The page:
Thursday, July 28, 2016

Flyweight vs Singleton

Implementations seems to be virtually identical, differing only in style, where the flyweight object is created and held by associated objects (containers: pointer objects, caches; factories; or cache-and-factory objects like Spring's BeanFactory) while the Singleton produces and carries the object within the class object.

Other than that, the difference appears to be one of intent: the Singleton expressly denotes one-and-only-one object for whatever reason (e.g. entry-points to be shared concurrently for caching, logging, accessing network resources where it's intended or simply ok to serialize access) while the Flyweight pattern is expressly to cut down on memory usage and does not strictly enforce the notion of one-and-only-one object.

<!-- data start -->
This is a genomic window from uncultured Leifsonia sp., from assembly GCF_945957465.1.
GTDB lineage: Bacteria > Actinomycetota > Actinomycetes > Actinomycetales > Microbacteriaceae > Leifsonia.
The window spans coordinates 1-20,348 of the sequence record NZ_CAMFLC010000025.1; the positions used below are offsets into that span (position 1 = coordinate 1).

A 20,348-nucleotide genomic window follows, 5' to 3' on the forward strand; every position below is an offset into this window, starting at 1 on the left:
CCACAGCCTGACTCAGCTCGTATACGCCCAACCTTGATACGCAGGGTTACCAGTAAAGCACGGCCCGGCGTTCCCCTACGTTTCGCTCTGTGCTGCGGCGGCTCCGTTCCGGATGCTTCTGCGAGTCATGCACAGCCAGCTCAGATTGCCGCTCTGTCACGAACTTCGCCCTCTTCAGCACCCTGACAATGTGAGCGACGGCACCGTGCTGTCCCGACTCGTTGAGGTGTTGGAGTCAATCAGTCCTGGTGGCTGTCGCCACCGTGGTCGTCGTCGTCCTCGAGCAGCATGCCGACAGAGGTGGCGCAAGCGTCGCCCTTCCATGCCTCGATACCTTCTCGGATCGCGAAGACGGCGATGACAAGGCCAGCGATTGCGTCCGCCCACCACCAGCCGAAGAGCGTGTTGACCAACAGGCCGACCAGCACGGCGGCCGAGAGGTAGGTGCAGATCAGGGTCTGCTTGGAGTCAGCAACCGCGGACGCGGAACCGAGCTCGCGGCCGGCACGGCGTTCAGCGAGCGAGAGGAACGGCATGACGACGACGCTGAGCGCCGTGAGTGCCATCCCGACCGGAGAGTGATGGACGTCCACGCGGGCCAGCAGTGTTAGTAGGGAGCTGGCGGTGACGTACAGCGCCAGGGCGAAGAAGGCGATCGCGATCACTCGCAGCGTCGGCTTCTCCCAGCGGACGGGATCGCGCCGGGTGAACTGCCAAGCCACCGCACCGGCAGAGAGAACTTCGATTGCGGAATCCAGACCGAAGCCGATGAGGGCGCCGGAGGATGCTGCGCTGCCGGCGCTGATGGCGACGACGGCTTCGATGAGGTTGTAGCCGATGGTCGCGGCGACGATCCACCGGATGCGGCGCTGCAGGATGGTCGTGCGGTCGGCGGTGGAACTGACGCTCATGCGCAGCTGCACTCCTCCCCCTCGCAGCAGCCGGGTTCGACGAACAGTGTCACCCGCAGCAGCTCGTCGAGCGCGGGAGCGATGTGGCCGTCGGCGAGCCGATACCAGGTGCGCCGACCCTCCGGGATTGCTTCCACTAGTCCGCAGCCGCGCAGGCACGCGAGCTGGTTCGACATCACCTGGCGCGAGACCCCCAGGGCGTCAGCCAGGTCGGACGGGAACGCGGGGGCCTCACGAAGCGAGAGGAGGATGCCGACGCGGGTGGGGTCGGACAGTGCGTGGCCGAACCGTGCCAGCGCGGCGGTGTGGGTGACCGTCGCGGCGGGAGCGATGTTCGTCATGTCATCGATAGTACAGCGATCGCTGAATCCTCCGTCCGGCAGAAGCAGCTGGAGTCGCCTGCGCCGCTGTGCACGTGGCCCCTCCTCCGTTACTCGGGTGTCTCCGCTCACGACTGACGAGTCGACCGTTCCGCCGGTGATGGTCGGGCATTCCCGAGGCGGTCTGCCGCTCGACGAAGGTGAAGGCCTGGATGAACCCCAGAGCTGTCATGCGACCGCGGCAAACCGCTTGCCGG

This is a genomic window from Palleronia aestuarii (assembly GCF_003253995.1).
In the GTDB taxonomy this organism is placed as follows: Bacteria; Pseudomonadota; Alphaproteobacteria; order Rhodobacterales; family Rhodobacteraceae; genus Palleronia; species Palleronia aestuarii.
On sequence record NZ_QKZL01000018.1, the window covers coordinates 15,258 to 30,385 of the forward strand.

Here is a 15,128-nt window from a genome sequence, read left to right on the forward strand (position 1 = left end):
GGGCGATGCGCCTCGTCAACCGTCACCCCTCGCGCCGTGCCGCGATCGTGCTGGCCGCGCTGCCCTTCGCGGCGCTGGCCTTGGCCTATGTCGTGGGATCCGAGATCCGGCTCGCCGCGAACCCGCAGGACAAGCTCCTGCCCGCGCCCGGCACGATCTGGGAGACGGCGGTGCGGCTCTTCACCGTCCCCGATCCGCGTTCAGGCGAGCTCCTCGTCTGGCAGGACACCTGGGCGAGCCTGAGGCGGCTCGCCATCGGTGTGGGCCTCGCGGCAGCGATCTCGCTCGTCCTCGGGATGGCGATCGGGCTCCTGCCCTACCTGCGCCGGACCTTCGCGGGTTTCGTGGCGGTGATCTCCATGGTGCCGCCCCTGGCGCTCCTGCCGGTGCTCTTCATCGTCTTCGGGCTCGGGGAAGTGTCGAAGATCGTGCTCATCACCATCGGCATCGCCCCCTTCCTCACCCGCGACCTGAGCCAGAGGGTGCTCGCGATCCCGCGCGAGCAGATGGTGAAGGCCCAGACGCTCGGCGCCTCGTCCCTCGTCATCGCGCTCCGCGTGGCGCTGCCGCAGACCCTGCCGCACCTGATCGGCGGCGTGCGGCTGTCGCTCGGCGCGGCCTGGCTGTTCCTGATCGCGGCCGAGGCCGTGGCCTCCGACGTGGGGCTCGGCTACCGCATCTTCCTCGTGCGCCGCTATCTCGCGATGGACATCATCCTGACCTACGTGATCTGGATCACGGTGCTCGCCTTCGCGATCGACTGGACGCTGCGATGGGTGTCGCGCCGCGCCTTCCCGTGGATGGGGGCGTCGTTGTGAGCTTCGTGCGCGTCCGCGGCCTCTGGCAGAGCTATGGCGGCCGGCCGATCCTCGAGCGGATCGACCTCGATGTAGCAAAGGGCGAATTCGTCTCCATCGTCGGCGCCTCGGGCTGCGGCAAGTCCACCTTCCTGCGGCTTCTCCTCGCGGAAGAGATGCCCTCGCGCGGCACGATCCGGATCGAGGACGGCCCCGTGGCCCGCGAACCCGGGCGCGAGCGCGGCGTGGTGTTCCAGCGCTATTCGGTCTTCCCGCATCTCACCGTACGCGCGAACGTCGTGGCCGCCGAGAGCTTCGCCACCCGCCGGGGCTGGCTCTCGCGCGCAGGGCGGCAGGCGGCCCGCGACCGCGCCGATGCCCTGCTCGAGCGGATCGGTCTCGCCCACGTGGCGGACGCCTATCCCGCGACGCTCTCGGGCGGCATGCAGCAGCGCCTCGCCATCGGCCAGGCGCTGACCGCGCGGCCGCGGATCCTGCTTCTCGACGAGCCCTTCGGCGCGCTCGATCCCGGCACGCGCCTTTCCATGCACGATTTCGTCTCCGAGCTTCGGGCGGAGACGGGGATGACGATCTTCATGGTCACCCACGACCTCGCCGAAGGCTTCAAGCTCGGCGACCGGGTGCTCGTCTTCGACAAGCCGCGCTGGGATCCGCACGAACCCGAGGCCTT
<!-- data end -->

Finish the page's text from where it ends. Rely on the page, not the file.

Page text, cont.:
No comments:

Post a Comment